Drive Through Mastectomy
I've heard that insurance companies are trying to rush inpatient care. Is that going to happen to me?
Maggie Hampshire, RN, BSN, OCN of the Abramson Cancer Center of the University of Pennsylvania, responds:
Over the last ten years, public anger has been evoked over the move toward outpatient care after breast cancer surgery. The outrage has been expressed by policyholders over the efforts of insurance companies trying to reduce the costs of inpatient care. The medical community has responded by gathering evidence through various studies, which prove that shorter hospital stays may be possible. Nurses have quickly tried to develop new outpatient teaching programs to fill in the gaps before and after surgery. They have identified educational needs for women undergoing outpatient breast surgery and formulated nursing roles to meet these needs. However, patients have voiced their opinion in the form of a public outcry. Under heavy pressure from their constituents lawmakers are being forced to act.
Grass roots advocates, including breast cancer survivors, cite the unfeeling attitude of insurers who would think of sending a woman home to cope physically and emotionally so soon after losing a breast to cancer. This past year, with much help from the women's health lobbyists such as the National Breast Cancer Coalition, "drive-through mastectomy" will be a topic facing state legislatures. More than 80 bills on this topic were introduced in state legislatures in the first two months of the 1997 legislative sessions alone.
On an individual state level, New Jersey Senate has passed a bill that would require health insurance companies to cover a minimum of a 2-day hospital stay following a simple mastectomy and 72 hours following a modified radical mastectomy. The bill also would prevent insurance companies from requiring a doctor to obtain authorization before prescribing the 72 or 48 hours if he or she feels it is medically necessary for the patient.
As yet, there have been no hearings on this topic on the national level; however, One lawmaker's experience after breast cancer surgery may push government officials to force the issue. Louise V. Snodgrass, a Republican representative from Maryland, told the Senate Finance Committee that minutes after her breast surgery, hospital nurses asked if she was ready to go home. She was devastated.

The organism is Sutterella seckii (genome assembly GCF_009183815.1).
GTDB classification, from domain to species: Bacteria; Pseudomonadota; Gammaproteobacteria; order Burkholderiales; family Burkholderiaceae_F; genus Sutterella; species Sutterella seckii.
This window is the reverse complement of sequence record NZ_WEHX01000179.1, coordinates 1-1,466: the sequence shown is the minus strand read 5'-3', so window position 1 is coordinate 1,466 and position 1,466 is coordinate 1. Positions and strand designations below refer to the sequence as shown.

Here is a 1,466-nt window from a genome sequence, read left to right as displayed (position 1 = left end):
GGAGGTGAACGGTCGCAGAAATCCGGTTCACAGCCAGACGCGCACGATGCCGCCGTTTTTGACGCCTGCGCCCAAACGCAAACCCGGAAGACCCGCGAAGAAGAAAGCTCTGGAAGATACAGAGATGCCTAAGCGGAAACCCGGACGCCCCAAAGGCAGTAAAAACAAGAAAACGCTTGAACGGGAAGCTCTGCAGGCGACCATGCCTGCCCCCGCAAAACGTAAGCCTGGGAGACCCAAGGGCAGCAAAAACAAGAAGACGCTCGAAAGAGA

Politicians are working on bills that would put a stop to this national trend. The House of Representatives has approved legislation that would end the practice of "drive-through" mastectomies. This measure, "The Breast Cancer Patient Protection Act" (H.R. 135), would require insurance companies to provide at least 48 hours of inpatient hospital care following a mastectomy and a minimum of 24 hours following a lymph node dissection for the treatment of breast cancer. The proposal allows for shorter hospital stays if a woman and her physician agree. The legislation also requires insurance companies to pay for hospital stays longer than 48 hours if the patient and/or doctor feel it is necessary. This legislation was introduced by Rep. Rosa DeLauro (D-CT), Rep. John Dingell (D-MI), and Rep. Marge Roukema (R-NJ) It was passed on to the House Commerce Committee and its Subcommittee on Health and the Environment, as well as the House Committee on Education and the Workforce and its Subcommittee on Employer-Employee Relations.
Public support is needed in order to make sure that this bill becomes a law.
At OncoLink, we feel that this issue goes far beyond mastectomies. Our concern is that by establishing a precedent for such "drive through procedures" it will be possible to apply such care to less politically-charged cancer treatments. Although few will argue against measures that will effectively cut costs of cancer care, there are certainly immesurable costs that need to be considered. Among others, these include the real-dollar cost to family and friends who must miss work in order to physically care for their loved ones at home. But more importantly, no price tag can be placed on the emotional expense to these patients and their families left to cope on their own with the mental and spiritual burden of breast cancer.
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